Come Grammy or nay, Ladipoe is fulfilling prophecy; long crowned a leader of his school by greats such as Show Dem Camp and M.I Abaga, he's steady growing into stardom; and if persistent "he's underrated" chants don't get to you, "Know You" definitely did. On April 26th, the Simi–assisted single became the number one song (Nigeria) on Apple Music.
As expected of the times, such a song is a marriage of quality and strategy. And, per the mission of this essay, a deliberation on these qualities.
Every listener of Ladipoe has been a testament to his most unique rap style. A story, basically, as told to Vector, was his vehicle for a verse. With no constrictions by way of figuring out hard-hitting lines, the rapper engages a wholesome sense of the literary in coming up with his verses.
"How far with Lagos on a Monday/ traffic is as bad as the news on a frontpage", the opening lines to his verse on Falz's "Chardonnay Music", is just as intimate as a 300-word piece on a megacity that takes as much as it gives.
Dig into any Ladipoe verse, and the rudiments of Lifelines (the exuberant alias for his lyrics) stays. On the quoted verse, which, to me is one of his best yet, Ladipoe engages your senses in ways only a top tier writer could. Even without mentioning potholes, the line "And I got to slow it down so my babe can do her makeup" brings that quality of Lagos to the full glare of one's mind's eye. Each verse of Ladipoe – Chardonnay or not – sparkles, slick with the level of detail that goes into its making. But per the stuff of great writers, he makes this all seem effortless.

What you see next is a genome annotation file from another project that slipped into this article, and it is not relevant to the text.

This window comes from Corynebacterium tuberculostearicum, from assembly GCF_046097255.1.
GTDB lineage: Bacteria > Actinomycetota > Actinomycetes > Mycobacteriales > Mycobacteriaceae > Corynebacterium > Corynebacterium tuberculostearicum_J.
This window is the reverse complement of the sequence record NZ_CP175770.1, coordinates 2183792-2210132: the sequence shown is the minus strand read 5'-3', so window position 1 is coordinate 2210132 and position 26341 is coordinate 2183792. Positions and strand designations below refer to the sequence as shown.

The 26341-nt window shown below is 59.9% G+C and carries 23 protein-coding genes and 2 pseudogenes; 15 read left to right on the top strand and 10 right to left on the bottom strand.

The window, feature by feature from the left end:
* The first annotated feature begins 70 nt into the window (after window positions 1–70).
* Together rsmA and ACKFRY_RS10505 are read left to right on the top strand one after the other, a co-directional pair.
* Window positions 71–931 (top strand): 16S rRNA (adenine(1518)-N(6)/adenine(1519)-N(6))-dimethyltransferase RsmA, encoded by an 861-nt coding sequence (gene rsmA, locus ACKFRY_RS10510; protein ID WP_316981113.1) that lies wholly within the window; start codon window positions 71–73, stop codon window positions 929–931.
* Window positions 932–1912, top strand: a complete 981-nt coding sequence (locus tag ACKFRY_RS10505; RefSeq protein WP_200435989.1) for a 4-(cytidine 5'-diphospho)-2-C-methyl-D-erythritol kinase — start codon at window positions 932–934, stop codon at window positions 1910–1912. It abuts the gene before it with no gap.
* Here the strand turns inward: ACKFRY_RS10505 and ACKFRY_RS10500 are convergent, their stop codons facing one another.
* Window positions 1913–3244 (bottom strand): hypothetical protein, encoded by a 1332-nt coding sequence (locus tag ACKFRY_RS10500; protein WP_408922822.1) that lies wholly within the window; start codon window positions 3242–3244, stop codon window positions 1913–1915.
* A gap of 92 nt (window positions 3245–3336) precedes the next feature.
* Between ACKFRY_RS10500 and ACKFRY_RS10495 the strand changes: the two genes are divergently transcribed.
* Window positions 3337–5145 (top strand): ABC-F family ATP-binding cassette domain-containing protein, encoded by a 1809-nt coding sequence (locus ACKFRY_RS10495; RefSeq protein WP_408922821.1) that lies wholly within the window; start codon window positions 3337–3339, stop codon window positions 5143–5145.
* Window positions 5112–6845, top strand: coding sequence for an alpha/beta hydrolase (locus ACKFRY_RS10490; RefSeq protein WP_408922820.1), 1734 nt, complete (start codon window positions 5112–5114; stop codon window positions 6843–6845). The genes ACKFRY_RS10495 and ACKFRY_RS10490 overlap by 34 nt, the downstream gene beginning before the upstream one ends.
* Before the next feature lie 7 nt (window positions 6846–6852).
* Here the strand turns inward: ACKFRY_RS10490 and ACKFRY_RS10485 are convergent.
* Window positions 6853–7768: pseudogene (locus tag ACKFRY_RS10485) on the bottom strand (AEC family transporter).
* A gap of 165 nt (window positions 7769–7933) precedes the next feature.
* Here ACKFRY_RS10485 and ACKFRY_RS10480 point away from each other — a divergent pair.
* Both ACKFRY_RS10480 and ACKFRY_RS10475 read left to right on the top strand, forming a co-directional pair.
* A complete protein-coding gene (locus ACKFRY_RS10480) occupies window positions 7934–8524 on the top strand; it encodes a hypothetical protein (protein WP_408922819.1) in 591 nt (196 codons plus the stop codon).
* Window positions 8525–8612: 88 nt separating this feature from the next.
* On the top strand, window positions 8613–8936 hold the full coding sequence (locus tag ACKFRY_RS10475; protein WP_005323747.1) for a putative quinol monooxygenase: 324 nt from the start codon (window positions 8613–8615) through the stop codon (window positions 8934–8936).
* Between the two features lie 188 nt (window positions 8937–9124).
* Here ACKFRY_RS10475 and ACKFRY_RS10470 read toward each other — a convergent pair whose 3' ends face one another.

Ladipoe's verse on "Know You" is no different. His verse speaks to said attentiveness. The song speaks of two strangers across wires. Lonely, yes, and craving the primitive need for touch, for care. But the pain comes by its title, the realization that they don't know each other "that well".
It's funny, Ladipoe notes in his verse, how you have something in your teeth (hers). He then asks: But would you try to stop me if I want to take it out?
That picturesque line (and in extension his verse) brings the purpose of Ladipoe's Lifelines to this song, like every verse of his before now.
SIMI KNOWs LADIPOE
Simi has always been a rap fan. As a friend brought to notice, she tinkered with a lot of Hip Hop on her 2008 debut Ogaju. Her mainstream breakout, "Jamb Question", featured a rapper (Falz) on its remix, bringing its already film-like songwriting even more balance. Months later, both acts will collaborate on Chemistry, a joint tape that saw Simi spit some bars of her own.
With a rapper's eye for detail and a voice suited to the sensualities of R&B acts, Simi brings something unique to a rap song. The classic "Soldier" and Zoro's "Stainless" are some fine examples of just how well Simi's vocals complement a rapper's.
Simi’s records with rappers have all been 10/10 so far.